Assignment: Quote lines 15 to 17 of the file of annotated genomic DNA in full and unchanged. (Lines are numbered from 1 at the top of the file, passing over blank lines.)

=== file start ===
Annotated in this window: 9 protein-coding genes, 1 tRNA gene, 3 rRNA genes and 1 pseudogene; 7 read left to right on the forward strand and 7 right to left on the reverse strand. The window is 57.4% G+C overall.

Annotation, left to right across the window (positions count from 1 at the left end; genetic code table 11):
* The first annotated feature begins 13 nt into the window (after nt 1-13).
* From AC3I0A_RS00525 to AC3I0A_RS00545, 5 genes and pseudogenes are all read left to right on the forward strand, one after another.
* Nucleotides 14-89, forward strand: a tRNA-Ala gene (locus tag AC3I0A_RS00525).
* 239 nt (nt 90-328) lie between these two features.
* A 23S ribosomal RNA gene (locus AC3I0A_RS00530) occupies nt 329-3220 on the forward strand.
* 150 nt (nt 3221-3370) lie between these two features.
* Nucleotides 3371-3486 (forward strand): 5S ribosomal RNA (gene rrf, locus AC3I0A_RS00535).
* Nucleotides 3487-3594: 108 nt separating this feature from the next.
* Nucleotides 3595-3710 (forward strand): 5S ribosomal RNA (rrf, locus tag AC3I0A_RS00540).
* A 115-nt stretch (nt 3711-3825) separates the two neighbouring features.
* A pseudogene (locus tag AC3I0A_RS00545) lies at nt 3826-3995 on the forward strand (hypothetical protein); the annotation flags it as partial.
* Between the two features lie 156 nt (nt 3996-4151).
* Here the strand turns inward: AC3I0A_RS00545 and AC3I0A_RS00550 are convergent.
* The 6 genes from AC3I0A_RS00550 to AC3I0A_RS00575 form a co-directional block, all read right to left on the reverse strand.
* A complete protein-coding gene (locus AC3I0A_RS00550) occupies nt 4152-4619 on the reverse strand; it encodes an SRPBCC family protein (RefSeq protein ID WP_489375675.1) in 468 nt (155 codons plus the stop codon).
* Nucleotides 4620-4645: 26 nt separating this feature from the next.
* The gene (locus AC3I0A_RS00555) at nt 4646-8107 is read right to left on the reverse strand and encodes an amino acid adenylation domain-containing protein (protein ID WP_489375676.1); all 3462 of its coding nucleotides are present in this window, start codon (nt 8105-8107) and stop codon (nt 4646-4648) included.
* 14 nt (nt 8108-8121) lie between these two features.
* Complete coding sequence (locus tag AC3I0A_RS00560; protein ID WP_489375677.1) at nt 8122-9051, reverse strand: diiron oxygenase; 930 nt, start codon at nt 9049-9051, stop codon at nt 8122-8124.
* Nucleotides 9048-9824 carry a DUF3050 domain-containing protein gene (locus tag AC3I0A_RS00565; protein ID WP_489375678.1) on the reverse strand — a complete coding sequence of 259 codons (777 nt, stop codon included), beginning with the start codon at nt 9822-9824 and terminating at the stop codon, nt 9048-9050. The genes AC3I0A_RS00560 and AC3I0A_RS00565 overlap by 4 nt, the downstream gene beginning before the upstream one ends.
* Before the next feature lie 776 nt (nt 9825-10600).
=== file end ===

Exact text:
* Here the strand turns inward: AC3I0A_RS00545 and AC3I0A_RS00550 are convergent.
* The 6 genes from AC3I0A_RS00550 to AC3I0A_RS00575 form a co-directional block, all read right to left on the reverse strand.
* A complete protein-coding gene (locus AC3I0A_RS00550) occupies nt 4152-4619 on the reverse strand; it encodes an SRPBCC family protein (RefSeq protein ID WP_489375675.1) in 468 nt (155 codons plus the stop codon).